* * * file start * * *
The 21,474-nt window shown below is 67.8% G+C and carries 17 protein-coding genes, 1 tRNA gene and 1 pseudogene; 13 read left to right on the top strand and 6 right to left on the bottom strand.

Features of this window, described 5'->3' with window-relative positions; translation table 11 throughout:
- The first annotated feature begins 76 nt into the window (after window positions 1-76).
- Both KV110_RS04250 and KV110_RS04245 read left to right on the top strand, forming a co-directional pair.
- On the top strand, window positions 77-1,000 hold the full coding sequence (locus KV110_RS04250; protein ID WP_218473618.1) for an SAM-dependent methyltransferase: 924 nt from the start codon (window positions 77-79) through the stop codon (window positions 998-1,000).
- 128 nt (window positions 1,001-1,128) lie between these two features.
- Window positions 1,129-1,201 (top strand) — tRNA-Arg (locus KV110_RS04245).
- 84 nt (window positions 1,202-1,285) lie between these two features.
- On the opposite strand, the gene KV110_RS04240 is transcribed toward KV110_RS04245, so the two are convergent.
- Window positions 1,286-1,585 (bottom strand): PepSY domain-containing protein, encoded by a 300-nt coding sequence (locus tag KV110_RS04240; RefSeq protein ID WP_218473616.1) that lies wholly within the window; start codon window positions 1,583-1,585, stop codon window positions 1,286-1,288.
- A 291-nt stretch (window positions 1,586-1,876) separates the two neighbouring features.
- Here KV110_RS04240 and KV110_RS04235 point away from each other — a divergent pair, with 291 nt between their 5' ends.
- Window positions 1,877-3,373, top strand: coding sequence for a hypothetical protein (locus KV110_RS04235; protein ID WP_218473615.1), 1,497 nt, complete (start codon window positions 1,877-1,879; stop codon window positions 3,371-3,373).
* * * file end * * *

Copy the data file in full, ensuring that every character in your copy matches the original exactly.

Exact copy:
The 21,474-nt window shown below is 67.8% G+C and carries 17 protein-coding genes, 1 tRNA gene and 1 pseudogene; 13 read left to right on the top strand and 6 right to left on the bottom strand.

Features of this window, described 5'->3' with window-relative positions; translation table 11 throughout:
- The first annotated feature begins 76 nt into the window (after window positions 1-76).
- Both KV110_RS04250 and KV110_RS04245 read left to right on the top strand, forming a co-directional pair.
- On the top strand, window positions 77-1,000 hold the full coding sequence (locus KV110_RS04250; protein ID WP_218473618.1) for an SAM-dependent methyltransferase: 924 nt from the start codon (window positions 77-79) through the stop codon (window positions 998-1,000).
- 128 nt (window positions 1,001-1,128) lie between these two features.
- Window positions 1,129-1,201 (top strand) — tRNA-Arg (locus KV110_RS04245).
- 84 nt (window positions 1,202-1,285) lie between these two features.
- On the opposite strand, the gene KV110_RS04240 is transcribed toward KV110_RS04245, so the two are convergent.
- Window positions 1,286-1,585 (bottom strand): PepSY domain-containing protein, encoded by a 300-nt coding sequence (locus tag KV110_RS04240; RefSeq protein ID WP_218473616.1) that lies wholly within the window; start codon window positions 1,583-1,585, stop codon window positions 1,286-1,288.
- A 291-nt stretch (window positions 1,586-1,876) separates the two neighbouring features.
- Here KV110_RS04240 and KV110_RS04235 point away from each other — a divergent pair, with 291 nt between their 5' ends.
- Window positions 1,877-3,373, top strand: coding sequence for a hypothetical protein (locus KV110_RS04235; protein ID WP_218473615.1), 1,497 nt, complete (start codon window positions 1,877-1,879; stop codon window positions 3,371-3,373).